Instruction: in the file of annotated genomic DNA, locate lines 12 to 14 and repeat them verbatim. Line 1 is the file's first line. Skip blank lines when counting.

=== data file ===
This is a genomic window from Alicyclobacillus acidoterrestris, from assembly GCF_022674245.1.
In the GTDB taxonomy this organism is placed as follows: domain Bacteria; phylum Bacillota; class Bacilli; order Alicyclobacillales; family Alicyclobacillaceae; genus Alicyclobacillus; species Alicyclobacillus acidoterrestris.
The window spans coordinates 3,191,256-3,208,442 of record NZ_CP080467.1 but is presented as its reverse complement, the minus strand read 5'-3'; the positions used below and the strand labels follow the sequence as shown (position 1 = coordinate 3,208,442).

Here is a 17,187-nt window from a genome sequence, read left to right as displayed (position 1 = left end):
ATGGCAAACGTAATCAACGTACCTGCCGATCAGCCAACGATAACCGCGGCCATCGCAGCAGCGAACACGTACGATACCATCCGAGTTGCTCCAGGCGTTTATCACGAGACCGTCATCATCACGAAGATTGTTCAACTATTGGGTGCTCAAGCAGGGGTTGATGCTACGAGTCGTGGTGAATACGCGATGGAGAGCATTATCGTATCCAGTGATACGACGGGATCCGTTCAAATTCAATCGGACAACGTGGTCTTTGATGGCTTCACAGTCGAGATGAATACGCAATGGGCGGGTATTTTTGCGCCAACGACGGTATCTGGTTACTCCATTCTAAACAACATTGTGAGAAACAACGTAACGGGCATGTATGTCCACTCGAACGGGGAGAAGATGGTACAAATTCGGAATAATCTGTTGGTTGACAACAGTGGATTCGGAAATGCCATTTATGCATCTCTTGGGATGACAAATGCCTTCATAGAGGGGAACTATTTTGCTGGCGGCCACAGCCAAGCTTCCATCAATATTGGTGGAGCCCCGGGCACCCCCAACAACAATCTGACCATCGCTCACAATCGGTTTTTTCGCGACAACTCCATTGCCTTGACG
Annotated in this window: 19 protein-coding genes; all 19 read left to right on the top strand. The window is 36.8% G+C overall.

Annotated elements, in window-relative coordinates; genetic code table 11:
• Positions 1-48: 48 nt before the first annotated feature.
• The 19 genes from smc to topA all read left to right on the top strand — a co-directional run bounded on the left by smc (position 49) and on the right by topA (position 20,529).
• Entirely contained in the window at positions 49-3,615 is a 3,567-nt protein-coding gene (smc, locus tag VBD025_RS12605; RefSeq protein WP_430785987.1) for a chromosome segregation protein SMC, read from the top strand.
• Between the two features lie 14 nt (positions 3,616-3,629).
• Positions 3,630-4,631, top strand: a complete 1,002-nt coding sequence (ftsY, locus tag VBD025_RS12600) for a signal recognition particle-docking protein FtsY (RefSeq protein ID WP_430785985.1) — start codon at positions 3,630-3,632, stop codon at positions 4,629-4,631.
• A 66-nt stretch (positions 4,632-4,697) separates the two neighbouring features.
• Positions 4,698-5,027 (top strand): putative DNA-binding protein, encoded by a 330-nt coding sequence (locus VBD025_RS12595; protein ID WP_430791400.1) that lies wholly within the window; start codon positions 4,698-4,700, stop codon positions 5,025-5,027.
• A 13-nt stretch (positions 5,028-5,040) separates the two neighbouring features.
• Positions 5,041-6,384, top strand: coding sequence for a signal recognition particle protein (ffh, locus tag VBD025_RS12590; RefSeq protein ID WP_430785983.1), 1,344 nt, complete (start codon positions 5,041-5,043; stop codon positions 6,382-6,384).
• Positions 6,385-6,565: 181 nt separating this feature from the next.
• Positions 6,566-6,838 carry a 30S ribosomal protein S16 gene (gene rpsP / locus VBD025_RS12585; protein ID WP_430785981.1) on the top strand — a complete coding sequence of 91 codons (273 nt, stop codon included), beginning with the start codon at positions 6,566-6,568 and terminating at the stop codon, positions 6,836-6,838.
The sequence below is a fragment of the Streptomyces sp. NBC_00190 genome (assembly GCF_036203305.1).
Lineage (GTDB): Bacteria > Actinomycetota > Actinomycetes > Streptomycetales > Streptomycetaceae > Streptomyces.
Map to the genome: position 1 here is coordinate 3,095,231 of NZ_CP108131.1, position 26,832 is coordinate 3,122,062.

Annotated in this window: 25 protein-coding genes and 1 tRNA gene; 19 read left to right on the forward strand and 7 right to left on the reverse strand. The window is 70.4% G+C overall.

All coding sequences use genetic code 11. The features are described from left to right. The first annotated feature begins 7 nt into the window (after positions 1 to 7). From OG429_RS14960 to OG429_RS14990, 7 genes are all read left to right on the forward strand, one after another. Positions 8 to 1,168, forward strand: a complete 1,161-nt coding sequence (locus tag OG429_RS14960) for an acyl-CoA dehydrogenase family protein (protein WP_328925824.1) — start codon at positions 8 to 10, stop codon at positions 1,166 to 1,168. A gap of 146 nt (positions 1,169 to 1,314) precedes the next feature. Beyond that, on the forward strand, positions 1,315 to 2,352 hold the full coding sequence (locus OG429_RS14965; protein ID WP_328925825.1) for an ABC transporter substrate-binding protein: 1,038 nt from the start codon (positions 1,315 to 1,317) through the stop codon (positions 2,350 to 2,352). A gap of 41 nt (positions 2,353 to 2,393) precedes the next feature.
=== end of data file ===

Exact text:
• Positions 3,630-4,631, top strand: a complete 1,002-nt coding sequence (ftsY, locus tag VBD025_RS12600) for a signal recognition particle-docking protein FtsY (RefSeq protein ID WP_430785985.1) — start codon at positions 3,630-3,632, stop codon at positions 4,629-4,631.
• A 66-nt stretch (positions 4,632-4,697) separates the two neighbouring features.
• Positions 4,698-5,027 (top strand): putative DNA-binding protein, encoded by a 330-nt coding sequence (locus VBD025_RS12595; protein ID WP_430791400.1) that lies wholly within the window; start codon positions 4,698-4,700, stop codon positions 5,025-5,027.